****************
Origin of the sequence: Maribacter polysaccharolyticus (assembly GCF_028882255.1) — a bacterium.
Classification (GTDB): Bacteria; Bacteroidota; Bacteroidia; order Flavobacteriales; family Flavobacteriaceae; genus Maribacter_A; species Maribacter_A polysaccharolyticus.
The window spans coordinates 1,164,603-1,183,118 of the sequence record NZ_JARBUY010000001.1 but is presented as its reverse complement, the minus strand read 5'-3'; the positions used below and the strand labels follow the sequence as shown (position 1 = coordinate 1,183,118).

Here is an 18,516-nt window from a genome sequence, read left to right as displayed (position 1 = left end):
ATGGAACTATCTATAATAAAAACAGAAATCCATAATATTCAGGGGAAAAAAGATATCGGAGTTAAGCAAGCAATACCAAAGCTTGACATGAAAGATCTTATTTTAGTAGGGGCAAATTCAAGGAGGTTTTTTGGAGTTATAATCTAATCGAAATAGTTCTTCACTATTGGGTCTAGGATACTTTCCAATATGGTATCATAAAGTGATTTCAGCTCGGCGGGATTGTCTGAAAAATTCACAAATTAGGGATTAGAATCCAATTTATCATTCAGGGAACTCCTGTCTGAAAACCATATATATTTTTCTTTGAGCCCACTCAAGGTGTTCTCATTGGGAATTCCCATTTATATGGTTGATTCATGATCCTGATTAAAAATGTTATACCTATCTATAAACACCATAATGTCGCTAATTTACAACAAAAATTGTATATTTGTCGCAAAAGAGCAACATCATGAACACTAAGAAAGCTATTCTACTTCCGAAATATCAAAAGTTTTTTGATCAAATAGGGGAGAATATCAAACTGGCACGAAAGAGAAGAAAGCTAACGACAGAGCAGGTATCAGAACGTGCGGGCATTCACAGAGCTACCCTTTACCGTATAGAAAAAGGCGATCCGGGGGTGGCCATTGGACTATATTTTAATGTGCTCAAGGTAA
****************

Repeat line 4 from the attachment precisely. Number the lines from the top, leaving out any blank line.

Here is an 18,516-nt window from a genome sequence, read left to right as displayed (position 1 = left end):